Volkswagen Golf

Car Review: VW Golf (Fifth Generation 2004-2009)

We still see many examples of this well-produced car on the roads, and this sturdy little beast is fun and reliable. Aside from a few little niggles, as hatchbacks go, this is one of the better choices on the market.

The Good

1. Common service items such as brake discs, pads, oil and fuel filters tend to last longer than other rivals in this group

2. User-friendly, comfortable interior quality is better than its contemporaries

3. The updated multi-link rear suspension makes the handling fun to drive

4. Popular model meaning there are plenty on the roads and plenty of parts around

5. Seats four people easily and comfortably, but five is pushing it unless they are wafer thin

6. Reliable and easy to navigate into parking spots

7. You can choose from the economical 1.6 liter or more spirited 2.0 liter petrol engines, or the 1.9 or 2.0 liter turbo diesel versions. Or if you’re cashed up, go for the sporty GTI Pirelli

8. Manual drivers have the choice of five or six speeds, a six speed automatic with tiptronic shifting, or a six speed DSG auto shifting manual

9. Awesome safety rating featuring front, head, and side airbags

10. The Golf comes with traction control, emergency brake assist, and ABS braking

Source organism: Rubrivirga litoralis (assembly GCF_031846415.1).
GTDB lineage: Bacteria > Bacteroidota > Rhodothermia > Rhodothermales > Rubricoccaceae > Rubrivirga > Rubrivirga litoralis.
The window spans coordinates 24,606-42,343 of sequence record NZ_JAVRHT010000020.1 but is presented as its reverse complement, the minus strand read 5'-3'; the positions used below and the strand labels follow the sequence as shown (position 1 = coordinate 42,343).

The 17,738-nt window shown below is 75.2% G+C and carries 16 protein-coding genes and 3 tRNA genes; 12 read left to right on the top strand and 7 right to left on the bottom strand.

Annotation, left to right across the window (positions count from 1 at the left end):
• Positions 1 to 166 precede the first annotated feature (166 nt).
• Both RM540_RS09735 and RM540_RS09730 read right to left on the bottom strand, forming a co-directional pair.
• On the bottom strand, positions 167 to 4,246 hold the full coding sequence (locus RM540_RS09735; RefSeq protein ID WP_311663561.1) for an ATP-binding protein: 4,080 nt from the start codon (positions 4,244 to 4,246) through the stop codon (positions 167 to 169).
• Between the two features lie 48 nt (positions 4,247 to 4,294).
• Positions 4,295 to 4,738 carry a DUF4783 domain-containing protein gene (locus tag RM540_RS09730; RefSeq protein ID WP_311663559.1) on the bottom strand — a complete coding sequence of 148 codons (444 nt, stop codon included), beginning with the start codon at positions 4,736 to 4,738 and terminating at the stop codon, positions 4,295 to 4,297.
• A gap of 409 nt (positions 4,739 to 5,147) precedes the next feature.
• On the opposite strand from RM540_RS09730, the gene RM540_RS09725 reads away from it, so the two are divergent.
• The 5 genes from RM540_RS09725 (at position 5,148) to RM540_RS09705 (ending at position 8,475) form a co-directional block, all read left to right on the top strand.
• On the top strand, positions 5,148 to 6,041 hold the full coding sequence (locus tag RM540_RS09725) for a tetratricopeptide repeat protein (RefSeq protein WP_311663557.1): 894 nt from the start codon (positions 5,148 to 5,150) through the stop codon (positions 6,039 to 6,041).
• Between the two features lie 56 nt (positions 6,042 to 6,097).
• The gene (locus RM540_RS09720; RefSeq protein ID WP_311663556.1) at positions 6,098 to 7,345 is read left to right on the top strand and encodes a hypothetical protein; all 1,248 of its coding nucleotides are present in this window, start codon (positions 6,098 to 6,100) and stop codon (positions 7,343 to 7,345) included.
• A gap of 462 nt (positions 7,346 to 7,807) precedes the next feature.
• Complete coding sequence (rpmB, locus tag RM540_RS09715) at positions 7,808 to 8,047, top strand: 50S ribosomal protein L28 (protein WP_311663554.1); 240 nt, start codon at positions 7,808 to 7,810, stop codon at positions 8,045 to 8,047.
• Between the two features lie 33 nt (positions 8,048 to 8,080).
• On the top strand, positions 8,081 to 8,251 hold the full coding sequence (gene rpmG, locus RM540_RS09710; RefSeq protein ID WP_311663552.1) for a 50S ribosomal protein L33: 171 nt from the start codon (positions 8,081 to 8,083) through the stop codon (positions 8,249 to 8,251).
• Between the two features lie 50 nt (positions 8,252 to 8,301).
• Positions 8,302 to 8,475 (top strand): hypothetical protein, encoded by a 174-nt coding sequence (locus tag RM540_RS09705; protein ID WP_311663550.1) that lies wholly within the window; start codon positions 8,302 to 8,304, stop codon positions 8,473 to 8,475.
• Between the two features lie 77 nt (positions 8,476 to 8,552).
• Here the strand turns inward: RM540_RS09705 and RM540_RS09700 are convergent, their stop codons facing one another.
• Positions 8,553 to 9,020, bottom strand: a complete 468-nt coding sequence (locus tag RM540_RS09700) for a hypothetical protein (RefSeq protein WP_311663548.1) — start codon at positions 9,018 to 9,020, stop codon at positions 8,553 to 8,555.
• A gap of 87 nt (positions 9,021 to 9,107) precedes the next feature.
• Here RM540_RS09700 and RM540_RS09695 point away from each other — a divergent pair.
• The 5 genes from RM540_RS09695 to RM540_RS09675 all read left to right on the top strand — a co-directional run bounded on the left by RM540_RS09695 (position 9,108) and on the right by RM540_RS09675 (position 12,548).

11. Available in three or five door hatchback versions

Volkswagen Golf

The Bad

1. The six speed DSG version is prone to problems such as erratic changing and changing to neutral at the worst possible times such as passing another car or taking off on hill starts

2. The 1.9 liter turbo diesel engine not only sends a lot of vibration through the pedals, but can be noisy as well

3. Door handles and locks are known to fail and can cost a few hundred to fix

4. Check window regulators work smoothly, as these are known to fail

5. Can be expensive to fix if major mechanical problems appear

The Essentials

Make sure you get a VW specialist mechanic to check it out thoroughly before purchasing. They will know what problems to look out for when conducting a pre-purchase examination and test drive. One of the common problems of a misused Golf is the cracking of the rear springs. It’s not a major problem or too expensive to fix with the right mechanic, but if you notice a creaking sound when driving, or it appears to be sitting low at the rear, then this will most likely be the problem.

If you are thinking of purchasing a model with the DSG gearbox, then get it thoroughly assessed for the problems mentioned above in ‘The Bad’ point ‘1.’.

Ensure all the service records have been kept up regularly and that body is in good condition. Check tires for curb scratching and poor driving.

Ensure you follow and fill up with the recommended ‘Premium Unleaded’ for petrol models, as using lesser, cheaper petrol alternatives can cause serious internal damage to the engine.

The Alternatives

Ford Focus (2004-2011), Toyota Matrix/Corolla (2003-2008), Chevrolet Astra (2004-2010)

The Verdict (Out of Ten)

8 out of 10

While the Golf’s nearest rival (the Ford Focus) is just as fun to drive, it isn’t as comfortable as the Golf. Its predecessors are proof that this engineering classic is here to stay.

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